Model calibration

Model parameters are extracted from time course cell population data by calibrating the three models to the cell number vector for each replicate culture using a nonlinear least-squares approach (“lsqnonlin”) implemented in MATLAB.

Calculation of AIC

The residual sum of squares (RSS) after model calibration, the number of data points in the replicate n, and the model parameter number p, are used to calculate the AIC using Eq 9. The AIC also includes an arbitrary constant, Carb, which we omit in calculations because model selection is performed based on ΔAIC.


Critical time projection

In replicates where the cell population reaches double the replicate’s original population during the course of the experiment, the critical time is identified as the first time at which the number of cells is greater than or equal to double the starting population. However, in some cultures regrowth to twice the original cell number is not observed before the end of the experiment. To enable the inclusion of these results, we use model projections of the critical time based on the best-fit curve of the optimal model identified by model selection. Critical time projections are carried forward for a maximum of one year; replicates in which the population is not projected to reach double its initial value within one year are marked as not recovering.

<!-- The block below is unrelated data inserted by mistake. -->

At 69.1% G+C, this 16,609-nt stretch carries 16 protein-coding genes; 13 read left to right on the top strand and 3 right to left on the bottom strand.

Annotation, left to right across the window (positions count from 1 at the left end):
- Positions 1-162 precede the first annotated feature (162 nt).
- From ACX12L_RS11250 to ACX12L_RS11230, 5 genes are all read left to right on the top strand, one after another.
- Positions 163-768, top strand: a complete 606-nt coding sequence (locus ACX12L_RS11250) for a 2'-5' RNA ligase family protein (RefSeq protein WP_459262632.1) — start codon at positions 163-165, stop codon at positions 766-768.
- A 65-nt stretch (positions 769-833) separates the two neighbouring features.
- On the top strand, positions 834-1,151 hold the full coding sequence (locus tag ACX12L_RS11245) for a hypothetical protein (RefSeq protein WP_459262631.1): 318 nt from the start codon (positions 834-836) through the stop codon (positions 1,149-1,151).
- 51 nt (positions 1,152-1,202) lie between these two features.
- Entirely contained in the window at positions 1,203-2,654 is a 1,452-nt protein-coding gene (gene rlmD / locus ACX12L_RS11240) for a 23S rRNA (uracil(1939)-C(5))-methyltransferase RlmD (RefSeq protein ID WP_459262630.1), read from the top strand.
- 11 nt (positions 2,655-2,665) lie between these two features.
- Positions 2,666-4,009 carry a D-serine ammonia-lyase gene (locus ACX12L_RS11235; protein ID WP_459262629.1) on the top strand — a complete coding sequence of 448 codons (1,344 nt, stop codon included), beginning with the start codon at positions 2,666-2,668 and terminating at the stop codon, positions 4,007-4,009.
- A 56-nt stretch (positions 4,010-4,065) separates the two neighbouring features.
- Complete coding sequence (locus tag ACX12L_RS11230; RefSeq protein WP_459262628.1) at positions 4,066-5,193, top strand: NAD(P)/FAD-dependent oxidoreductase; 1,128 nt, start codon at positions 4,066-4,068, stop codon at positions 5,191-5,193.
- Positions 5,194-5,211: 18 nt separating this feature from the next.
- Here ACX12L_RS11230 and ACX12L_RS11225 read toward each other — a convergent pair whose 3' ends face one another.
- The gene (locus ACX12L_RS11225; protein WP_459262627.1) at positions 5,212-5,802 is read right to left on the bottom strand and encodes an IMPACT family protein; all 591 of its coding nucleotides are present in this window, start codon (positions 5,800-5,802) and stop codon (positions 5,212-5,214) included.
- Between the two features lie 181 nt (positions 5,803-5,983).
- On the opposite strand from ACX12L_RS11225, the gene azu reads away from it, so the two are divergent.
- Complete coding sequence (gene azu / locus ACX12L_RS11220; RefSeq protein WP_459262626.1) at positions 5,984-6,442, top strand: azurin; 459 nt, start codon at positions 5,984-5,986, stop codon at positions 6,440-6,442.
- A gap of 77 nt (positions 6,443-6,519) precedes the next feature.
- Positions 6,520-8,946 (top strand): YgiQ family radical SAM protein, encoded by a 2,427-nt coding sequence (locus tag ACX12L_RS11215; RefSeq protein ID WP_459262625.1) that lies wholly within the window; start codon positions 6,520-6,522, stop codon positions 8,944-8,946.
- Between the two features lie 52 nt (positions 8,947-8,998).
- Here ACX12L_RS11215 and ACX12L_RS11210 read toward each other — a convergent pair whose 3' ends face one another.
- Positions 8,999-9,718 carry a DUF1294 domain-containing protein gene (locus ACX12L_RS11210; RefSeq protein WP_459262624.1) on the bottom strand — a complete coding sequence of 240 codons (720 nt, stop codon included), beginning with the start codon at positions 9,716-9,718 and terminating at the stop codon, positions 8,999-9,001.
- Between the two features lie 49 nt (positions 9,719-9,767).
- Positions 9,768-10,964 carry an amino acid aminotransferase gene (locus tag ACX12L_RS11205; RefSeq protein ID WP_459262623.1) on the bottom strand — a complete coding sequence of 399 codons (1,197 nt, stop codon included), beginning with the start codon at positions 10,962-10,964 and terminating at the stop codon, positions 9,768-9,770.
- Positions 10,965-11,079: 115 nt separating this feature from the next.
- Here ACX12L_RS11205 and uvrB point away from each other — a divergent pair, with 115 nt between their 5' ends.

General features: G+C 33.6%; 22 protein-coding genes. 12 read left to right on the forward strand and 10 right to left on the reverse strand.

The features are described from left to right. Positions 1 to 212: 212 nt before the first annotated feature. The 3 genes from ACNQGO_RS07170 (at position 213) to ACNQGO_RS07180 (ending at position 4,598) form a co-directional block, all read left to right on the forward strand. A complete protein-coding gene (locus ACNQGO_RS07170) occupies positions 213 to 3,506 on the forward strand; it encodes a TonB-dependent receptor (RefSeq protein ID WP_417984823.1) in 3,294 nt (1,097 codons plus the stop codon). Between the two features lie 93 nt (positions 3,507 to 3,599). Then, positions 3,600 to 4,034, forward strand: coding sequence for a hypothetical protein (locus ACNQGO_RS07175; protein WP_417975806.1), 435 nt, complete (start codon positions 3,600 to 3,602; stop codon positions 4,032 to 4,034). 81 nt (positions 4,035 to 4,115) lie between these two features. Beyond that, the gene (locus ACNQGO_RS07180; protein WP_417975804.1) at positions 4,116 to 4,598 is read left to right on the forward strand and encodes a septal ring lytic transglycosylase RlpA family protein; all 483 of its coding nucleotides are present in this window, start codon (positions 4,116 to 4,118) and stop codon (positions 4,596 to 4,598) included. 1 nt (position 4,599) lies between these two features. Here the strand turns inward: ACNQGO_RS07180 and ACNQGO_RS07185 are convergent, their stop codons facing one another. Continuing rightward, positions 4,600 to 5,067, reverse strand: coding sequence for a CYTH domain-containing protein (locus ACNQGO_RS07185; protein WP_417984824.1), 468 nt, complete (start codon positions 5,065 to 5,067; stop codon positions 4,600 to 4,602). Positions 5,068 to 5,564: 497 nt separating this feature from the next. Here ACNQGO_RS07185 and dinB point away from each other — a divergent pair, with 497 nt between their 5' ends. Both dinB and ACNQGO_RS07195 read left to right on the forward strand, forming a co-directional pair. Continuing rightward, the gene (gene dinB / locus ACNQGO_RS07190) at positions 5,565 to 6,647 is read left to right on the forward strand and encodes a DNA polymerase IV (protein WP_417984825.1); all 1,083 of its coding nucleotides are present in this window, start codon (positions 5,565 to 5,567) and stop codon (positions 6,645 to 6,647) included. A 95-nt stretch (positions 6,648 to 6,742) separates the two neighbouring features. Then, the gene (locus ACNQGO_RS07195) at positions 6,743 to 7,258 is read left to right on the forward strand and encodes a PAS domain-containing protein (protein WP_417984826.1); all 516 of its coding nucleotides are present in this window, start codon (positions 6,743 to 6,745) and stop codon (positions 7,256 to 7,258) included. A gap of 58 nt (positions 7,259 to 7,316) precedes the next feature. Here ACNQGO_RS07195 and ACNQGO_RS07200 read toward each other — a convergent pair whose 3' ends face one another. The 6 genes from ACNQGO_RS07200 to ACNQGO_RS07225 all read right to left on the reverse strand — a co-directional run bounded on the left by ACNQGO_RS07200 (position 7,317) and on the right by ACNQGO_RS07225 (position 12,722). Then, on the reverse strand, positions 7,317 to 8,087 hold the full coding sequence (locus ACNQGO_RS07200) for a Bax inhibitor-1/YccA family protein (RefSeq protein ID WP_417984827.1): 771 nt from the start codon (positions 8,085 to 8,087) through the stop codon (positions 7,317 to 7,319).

Supporting information

S1 File.

Text A. Model identifiability results. Table A. Model assumptions used to generate simulated data sets. Table B. Parameter distributions for simulated data sets. Figure A. Model performance on data with no proliferation delay. Figure B. Model performance on data with a proliferation delay. Figure C. Model performance with fixed vs. calibrated carrying capacity. Figure D. Model performance on matched and mismatched death delay assumptions. Table C. Model performance summarized via PCC. Text B. Constraining the model calibration. Text C. Structure of model preferences. Figure E. Selection of model 1 over model 2. Figure F. Selection of model 1 over model 3. Text D. Details of Model Validation Results. Table D. Leave-one-out validation of model 1 calibration results. Text E. Processing Definition Optimization in the Incucyte Zoom.



We would like to thank Yasmeen K. Zubair and Isha Patel for their work in data collection and processing during the preliminary experiments which initiated this work. A.B. is grateful to Jeff Brock for sharing remote work space throughout the preparation of this manuscript.